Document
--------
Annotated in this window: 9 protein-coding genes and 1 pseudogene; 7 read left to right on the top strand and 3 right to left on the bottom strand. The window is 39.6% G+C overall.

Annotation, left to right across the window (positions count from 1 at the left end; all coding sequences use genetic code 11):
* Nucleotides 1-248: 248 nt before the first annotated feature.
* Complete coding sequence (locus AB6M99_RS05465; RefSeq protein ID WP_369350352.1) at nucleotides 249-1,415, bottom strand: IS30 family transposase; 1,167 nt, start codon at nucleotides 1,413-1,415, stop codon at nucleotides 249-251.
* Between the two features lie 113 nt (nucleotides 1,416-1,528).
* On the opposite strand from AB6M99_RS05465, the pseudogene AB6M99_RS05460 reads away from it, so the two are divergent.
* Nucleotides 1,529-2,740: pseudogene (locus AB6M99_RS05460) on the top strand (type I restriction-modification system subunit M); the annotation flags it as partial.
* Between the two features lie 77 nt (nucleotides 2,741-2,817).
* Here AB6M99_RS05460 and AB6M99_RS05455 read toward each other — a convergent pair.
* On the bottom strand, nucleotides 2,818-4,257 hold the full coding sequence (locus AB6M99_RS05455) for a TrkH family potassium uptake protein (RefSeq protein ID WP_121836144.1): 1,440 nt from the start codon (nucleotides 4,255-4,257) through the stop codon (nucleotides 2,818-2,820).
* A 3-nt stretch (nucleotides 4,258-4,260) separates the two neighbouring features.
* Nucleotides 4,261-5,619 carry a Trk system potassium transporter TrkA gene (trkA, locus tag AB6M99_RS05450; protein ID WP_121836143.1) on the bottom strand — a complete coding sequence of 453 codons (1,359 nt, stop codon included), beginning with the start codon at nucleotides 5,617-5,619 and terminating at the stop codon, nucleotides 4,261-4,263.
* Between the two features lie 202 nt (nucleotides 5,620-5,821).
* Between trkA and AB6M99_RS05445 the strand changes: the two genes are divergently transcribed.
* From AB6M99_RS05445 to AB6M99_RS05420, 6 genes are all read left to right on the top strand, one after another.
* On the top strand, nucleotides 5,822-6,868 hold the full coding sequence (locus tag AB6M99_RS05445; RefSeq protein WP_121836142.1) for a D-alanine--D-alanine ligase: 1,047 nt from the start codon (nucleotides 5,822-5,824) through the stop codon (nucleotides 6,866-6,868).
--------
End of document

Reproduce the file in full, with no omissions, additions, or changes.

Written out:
Annotated in this window: 9 protein-coding genes and 1 pseudogene; 7 read left to right on the top strand and 3 right to left on the bottom strand. The window is 39.6% G+C overall.

Annotation, left to right across the window (positions count from 1 at the left end; all coding sequences use genetic code 11):
* Nucleotides 1-248: 248 nt before the first annotated feature.
* Complete coding sequence (locus AB6M99_RS05465; RefSeq protein ID WP_369350352.1) at nucleotides 249-1,415, bottom strand: IS30 family transposase; 1,167 nt, start codon at nucleotides 1,413-1,415, stop codon at nucleotides 249-251.
* Between the two features lie 113 nt (nucleotides 1,416-1,528).
* On the opposite strand from AB6M99_RS05465, the pseudogene AB6M99_RS05460 reads away from it, so the two are divergent.
* Nucleotides 1,529-2,740: pseudogene (locus AB6M99_RS05460) on the top strand (type I restriction-modification system subunit M); the annotation flags it as partial.
* Between the two features lie 77 nt (nucleotides 2,741-2,817).
* Here AB6M99_RS05460 and AB6M99_RS05455 read toward each other — a convergent pair.
* On the bottom strand, nucleotides 2,818-4,257 hold the full coding sequence (locus AB6M99_RS05455) for a TrkH family potassium uptake protein (RefSeq protein ID WP_121836144.1): 1,440 nt from the start codon (nucleotides 4,255-4,257) through the stop codon (nucleotides 2,818-2,820).
* A 3-nt stretch (nucleotides 4,258-4,260) separates the two neighbouring features.
* Nucleotides 4,261-5,619 carry a Trk system potassium transporter TrkA gene (trkA, locus tag AB6M99_RS05450; protein ID WP_121836143.1) on the bottom strand — a complete coding sequence of 453 codons (1,359 nt, stop codon included), beginning with the start codon at nucleotides 5,617-5,619 and terminating at the stop codon, nucleotides 4,261-4,263.
* Between the two features lie 202 nt (nucleotides 5,620-5,821).
* Between trkA and AB6M99_RS05445 the strand changes: the two genes are divergently transcribed.
* From AB6M99_RS05445 to AB6M99_RS05420, 6 genes are all read left to right on the top strand, one after another.
* On the top strand, nucleotides 5,822-6,868 hold the full coding sequence (locus tag AB6M99_RS05445; RefSeq protein WP_121836142.1) for a D-alanine--D-alanine ligase: 1,047 nt from the start codon (nucleotides 5,822-5,824) through the stop codon (nucleotides 6,866-6,868).